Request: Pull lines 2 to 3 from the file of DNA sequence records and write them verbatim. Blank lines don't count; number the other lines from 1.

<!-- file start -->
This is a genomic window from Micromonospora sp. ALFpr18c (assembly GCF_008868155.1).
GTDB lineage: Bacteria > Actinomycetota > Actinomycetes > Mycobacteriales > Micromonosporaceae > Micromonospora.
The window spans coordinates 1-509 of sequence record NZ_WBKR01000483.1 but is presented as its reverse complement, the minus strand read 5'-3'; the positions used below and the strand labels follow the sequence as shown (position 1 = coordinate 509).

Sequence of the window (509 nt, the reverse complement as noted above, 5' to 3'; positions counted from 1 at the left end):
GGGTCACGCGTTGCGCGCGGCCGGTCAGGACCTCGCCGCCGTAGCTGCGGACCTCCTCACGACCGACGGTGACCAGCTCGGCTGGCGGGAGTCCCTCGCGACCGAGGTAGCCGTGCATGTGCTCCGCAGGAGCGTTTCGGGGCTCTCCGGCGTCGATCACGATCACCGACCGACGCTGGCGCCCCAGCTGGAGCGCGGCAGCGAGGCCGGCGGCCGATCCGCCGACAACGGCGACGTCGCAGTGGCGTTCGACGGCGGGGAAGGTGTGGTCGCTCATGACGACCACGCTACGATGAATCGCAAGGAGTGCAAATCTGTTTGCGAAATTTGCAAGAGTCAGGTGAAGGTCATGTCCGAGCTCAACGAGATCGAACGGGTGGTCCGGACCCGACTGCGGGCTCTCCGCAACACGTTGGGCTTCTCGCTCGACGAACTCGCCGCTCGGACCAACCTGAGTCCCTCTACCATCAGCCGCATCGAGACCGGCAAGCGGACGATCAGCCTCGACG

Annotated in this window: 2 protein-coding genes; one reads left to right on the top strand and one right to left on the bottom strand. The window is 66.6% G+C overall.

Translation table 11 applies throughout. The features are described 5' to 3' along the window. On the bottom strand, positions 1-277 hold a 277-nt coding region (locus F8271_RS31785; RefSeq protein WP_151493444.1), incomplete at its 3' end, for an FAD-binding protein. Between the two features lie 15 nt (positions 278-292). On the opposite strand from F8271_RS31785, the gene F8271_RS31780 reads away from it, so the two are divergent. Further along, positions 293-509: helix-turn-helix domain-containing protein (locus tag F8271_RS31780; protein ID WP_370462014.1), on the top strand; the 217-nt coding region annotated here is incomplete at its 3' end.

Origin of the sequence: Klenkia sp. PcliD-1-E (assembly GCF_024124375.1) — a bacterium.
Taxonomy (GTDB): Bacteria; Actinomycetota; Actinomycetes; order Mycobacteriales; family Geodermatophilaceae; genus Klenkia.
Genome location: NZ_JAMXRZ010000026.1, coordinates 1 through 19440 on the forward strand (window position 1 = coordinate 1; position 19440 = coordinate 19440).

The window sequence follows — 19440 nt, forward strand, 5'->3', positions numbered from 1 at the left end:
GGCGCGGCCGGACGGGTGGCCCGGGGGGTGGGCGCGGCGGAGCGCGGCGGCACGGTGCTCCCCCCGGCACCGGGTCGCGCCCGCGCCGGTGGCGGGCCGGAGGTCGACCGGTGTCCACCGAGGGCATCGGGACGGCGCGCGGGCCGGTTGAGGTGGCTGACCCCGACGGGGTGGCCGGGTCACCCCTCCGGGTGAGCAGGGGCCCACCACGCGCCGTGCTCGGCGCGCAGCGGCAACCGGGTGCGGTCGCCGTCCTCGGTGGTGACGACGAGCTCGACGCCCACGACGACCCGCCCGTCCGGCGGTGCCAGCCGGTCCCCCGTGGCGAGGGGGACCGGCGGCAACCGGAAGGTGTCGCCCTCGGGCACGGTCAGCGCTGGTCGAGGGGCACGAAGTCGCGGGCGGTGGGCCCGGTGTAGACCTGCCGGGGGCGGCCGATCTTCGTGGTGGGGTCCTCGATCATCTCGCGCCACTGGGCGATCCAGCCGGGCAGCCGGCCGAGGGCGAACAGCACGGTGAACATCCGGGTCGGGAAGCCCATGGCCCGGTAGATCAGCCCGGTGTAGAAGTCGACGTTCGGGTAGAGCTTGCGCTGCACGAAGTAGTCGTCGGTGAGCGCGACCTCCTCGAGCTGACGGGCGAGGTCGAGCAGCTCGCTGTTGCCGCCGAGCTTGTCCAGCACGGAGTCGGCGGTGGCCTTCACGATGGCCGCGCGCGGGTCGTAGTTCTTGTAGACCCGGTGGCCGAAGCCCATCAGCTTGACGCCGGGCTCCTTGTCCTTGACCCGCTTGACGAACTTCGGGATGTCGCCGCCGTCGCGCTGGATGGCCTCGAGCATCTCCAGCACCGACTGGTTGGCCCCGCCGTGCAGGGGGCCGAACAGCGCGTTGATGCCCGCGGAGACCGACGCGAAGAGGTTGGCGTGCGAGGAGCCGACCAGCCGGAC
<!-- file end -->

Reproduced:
GTDB lineage: Bacteria > Actinomycetota > Actinomycetes > Mycobacteriales > Micromonosporaceae > Micromonospora.
The window spans coordinates 1-509 of sequence record NZ_WBKR01000483.1 but is presented as its reverse complement, the minus strand read 5'-3'; the positions used below and the strand labels follow the sequence as shown (position 1 = coordinate 509).